Church kicks off Advent observance
Catholics in Cebu and the rest of the world today welcome the season of Advent, the start of another liturgical year.
Advent, a Latin word meaning adventus or “coming,” has a two-fold character, said Msgr. Joseph Tan, spokesperson of the Cebu Archdiocese.
“It is a time to prepare for Christmas when Christ’s first coming is remembered, and to anticipate Jesus’ second coming as judge and lord of the living and the dead,” he said.
Tan called on the people to deepen their spirituality and not to be swayed by the external preparations for Christmas.
“Let us not neglect Advent. It is supposedly a time for us to prepare ourselves in a semi-penitential manner as well as to examine our conscience and to receive the sacraments,” he said.
Tan said Advent is also the time to reach out to the poor and the less fortunate members of society.
“Let us experience the coming of Christ, not just through the sacraments, but also in our actual experience with others because Christ is present in each one of us, especially the least of our brethren,” Tan said.
In the Philippines, the new liturgical year is dedicated for the clergy and consecrated persons.
Tan said the year is aimed at helping the clergy to become more “renewed servant-leaders for the new evangelization.”
In 2013, the Catholic Bishops Conference of the Philippines launched a nine-year “spiritual journey towards the 500th Jubilee of Christianization of the Philippines in 2021 with different themes for each year.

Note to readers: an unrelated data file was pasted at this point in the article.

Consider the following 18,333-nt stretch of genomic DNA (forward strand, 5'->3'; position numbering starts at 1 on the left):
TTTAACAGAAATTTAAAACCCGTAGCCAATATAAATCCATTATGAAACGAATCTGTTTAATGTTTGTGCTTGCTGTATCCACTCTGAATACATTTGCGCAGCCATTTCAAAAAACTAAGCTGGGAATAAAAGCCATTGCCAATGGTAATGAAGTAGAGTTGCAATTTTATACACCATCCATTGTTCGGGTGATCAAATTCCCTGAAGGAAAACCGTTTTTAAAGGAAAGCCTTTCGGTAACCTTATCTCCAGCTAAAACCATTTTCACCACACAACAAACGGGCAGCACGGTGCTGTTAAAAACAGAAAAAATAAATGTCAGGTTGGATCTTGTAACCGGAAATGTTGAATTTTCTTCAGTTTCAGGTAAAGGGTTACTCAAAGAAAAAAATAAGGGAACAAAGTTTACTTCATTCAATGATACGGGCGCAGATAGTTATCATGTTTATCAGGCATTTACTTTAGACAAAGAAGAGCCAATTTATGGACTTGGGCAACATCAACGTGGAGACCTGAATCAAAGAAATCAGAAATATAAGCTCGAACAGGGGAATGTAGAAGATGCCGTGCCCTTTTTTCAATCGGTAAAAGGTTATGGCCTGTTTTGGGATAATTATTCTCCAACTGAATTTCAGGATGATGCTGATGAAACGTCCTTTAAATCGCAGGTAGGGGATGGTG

Tan said the new liturgical year is not solely for ordained priests. Whether an ordained priest or not, Tan said everyone is called to holiness, and to live a life of grace with God.
“I call on everyone to discover the soul of our nation so we can address the necessary issues that confront us everyday, from finances, poverty, family, to vices, particularly drug abuse,” he said.
Tan said the Advent season should help improve one’s spirituality or relationship with God. In churches and homes today, the first Advent candle is lighted.
The tradition of putting up Advent wreaths with four candles has a special meaning.
The circular shape of the Advent wreath represents the eternal God, who neither has a beginning nor an end. The color green stands for hope.
Four candles on the wreath—three purple and one rose or pink—are lighted every Sunday of the season in churches as well as at home.
The candles symbolize the four weeks of Advent, which symbolize 4,000 years from the time of Adam and Eve to the birth of Jesus Christ. Purple, the season’s color, symbolizes penance.
The rose-colored candle is lighted on the third Sunday of Advent also known as “Gaudete” or joyful Sunday. The rose color is a symbol of joy. Advent ends on the sunset of Dec. 24.
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